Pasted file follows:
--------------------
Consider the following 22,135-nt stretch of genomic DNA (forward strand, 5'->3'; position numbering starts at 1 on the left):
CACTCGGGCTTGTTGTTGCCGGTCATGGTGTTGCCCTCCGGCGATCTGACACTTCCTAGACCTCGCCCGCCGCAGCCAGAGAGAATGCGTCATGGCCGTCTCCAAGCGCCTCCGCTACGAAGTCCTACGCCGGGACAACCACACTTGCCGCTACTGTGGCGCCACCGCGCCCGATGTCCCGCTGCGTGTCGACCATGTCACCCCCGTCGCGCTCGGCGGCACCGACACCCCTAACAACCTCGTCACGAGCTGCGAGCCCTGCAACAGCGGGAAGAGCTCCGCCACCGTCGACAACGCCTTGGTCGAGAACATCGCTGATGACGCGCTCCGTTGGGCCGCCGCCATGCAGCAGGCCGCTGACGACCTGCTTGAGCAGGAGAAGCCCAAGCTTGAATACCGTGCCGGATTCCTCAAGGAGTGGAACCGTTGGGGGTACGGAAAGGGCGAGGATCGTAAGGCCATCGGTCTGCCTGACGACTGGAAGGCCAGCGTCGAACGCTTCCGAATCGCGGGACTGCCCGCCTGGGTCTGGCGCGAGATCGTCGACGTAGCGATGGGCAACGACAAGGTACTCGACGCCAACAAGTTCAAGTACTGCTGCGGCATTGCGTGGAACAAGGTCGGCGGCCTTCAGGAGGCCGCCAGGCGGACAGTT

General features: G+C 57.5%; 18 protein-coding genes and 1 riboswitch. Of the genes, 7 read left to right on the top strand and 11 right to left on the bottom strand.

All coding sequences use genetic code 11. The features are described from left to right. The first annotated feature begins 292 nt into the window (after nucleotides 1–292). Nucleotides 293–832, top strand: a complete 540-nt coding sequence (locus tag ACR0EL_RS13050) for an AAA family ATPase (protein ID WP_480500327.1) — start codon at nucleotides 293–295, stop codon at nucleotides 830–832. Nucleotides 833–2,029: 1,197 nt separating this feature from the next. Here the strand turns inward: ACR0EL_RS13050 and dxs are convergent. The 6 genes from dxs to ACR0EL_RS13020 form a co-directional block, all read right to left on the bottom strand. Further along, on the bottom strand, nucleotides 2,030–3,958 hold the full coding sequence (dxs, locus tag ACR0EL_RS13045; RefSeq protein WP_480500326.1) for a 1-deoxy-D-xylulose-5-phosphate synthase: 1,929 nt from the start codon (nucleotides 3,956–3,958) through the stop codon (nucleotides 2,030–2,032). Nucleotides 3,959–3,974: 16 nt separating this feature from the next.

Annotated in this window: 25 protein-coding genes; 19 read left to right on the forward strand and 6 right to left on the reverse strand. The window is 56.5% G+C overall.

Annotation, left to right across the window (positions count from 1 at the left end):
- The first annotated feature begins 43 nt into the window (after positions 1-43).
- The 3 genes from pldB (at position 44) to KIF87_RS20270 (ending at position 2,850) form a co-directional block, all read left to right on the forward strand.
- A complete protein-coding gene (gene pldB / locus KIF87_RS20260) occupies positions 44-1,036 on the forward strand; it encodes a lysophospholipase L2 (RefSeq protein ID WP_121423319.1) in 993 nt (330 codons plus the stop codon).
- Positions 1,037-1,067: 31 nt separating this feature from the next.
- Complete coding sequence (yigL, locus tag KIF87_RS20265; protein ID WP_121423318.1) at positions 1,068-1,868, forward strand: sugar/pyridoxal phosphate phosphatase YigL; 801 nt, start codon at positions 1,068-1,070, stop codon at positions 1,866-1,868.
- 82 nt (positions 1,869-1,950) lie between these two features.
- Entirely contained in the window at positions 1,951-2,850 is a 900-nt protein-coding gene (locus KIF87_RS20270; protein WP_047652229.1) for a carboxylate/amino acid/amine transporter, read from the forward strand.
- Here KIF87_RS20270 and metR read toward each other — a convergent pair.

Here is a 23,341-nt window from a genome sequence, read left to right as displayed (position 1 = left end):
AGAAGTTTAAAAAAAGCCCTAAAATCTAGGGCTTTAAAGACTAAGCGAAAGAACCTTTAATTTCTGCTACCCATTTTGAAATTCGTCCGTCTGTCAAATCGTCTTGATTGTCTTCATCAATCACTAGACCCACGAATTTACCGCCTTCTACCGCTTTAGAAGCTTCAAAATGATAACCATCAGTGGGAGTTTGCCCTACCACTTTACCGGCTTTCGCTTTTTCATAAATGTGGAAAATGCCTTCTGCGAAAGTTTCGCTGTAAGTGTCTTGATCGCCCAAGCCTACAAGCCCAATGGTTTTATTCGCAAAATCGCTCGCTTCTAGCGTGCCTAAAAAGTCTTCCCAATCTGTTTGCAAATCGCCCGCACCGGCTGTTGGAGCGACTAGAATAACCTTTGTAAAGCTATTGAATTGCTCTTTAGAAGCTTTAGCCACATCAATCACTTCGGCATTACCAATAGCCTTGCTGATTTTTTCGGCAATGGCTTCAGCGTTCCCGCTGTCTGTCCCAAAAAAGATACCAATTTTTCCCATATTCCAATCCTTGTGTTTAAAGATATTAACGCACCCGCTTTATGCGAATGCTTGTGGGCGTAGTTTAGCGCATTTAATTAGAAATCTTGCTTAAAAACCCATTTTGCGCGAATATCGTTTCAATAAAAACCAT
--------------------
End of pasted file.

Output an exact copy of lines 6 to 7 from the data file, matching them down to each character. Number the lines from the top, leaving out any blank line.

Annotation, left to right across the window (positions count from 1 at the left end):
- The first annotated feature begins 43 nt into the window (after positions 1-43).